A WVU Interdisciplinary Program
The reproductive physiology program differs from most graduate programs at West Virginia University in several ways. First, it is an interdisciplinary doctoral program. The preparation of an M.S. thesis is considered an important component of earning the Ph.D. degree, because writing skills have become so integral to success in a scientific career. Thus the M.S. is integral to the doctoral program, not a separate program. Students may enter the program with an M.S. from another institution or another program at WVU, or may enter with a B.S. and complete an M.S. en route to the Ph.D.
Second, the emphasis of the program is to provide a high quality apprenticeship in research in reproductive biology. In the past, many of our doctoral graduates have gone directly into academic positions or research roles in government or industry without the necessity for postdoctoral education. The program remains small, by design, but demand for our graduates is strong.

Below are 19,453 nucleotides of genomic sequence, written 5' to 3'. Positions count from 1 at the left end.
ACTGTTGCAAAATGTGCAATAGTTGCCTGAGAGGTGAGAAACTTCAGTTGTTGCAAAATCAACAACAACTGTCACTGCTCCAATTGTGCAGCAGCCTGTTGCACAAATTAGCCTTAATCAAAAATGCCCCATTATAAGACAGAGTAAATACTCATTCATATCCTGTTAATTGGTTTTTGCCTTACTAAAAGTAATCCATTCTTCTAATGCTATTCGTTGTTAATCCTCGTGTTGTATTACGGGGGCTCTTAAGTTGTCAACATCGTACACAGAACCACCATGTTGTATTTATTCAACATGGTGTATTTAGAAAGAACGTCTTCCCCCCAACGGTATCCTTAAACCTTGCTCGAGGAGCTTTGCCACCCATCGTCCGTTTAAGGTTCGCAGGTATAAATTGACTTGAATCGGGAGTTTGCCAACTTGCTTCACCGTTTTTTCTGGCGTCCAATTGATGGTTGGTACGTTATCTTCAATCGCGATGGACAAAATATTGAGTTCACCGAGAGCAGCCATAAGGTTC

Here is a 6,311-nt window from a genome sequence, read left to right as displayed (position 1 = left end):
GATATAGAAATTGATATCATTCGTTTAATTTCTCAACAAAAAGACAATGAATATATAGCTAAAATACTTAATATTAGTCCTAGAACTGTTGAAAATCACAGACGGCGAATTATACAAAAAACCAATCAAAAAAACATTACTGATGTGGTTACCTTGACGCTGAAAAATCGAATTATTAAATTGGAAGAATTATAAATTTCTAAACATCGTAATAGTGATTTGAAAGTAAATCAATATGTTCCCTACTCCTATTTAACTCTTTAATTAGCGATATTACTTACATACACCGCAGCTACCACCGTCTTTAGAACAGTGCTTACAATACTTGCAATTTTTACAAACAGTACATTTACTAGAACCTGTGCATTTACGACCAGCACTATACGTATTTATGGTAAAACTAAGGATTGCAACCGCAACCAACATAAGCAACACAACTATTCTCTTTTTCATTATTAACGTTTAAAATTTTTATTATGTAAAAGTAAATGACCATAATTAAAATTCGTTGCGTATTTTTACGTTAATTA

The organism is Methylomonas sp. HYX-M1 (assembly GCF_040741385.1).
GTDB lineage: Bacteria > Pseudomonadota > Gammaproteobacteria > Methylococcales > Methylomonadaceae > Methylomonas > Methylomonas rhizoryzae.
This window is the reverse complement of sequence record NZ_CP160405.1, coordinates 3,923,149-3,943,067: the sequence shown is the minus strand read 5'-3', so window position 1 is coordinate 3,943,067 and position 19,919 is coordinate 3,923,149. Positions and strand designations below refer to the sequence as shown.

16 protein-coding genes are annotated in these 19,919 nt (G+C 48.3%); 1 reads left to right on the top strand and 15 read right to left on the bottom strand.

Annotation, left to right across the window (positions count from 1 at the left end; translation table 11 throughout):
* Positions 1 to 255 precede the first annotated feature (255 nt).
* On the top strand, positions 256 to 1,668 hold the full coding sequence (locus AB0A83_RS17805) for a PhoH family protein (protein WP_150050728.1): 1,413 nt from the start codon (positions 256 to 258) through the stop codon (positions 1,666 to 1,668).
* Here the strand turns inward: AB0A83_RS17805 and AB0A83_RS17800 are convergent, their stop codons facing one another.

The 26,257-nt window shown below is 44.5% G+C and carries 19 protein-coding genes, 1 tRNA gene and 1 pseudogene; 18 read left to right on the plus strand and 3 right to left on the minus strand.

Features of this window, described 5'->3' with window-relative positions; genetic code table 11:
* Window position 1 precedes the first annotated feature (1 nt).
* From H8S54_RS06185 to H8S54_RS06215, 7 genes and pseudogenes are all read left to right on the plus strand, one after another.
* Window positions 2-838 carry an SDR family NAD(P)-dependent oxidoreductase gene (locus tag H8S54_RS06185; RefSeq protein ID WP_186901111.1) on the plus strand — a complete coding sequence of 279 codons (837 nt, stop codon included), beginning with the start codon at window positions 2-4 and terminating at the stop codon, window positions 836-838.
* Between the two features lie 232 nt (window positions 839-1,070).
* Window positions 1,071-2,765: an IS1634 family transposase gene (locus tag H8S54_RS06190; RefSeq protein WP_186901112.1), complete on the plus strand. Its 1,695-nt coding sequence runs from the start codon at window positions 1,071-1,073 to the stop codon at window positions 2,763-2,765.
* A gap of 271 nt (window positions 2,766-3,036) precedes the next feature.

Finally, the program, initiated in 1965, is one of only two interdisciplinary programs of long standing in the institution. The specialization of several faculty members in endocrinology, neuroendocrinology and molecular genetics strengthens the program and provides additional breath of experience for students. Faculty members are located in the Division of Animal and Nutritional Sciences, and the Departments of Biology, Obstetrics and Gynecology, and Physiology and Pharmacology. The faculty role in the program is entirely in the education of graduate students in research. Course offerings for our students come from several departments, with only the course in endocrinology of reproduction (An. Phys.) and our seminar and journal club, in the Division of Animal and Nutritional Science, being uniquely designed and offered for students in the program.
The program is recognized both nationally and internationally as a program of excellence and is called upon regularly for presentations at international symposia, invited reviews, roles in scientific societies and as peer reviewers.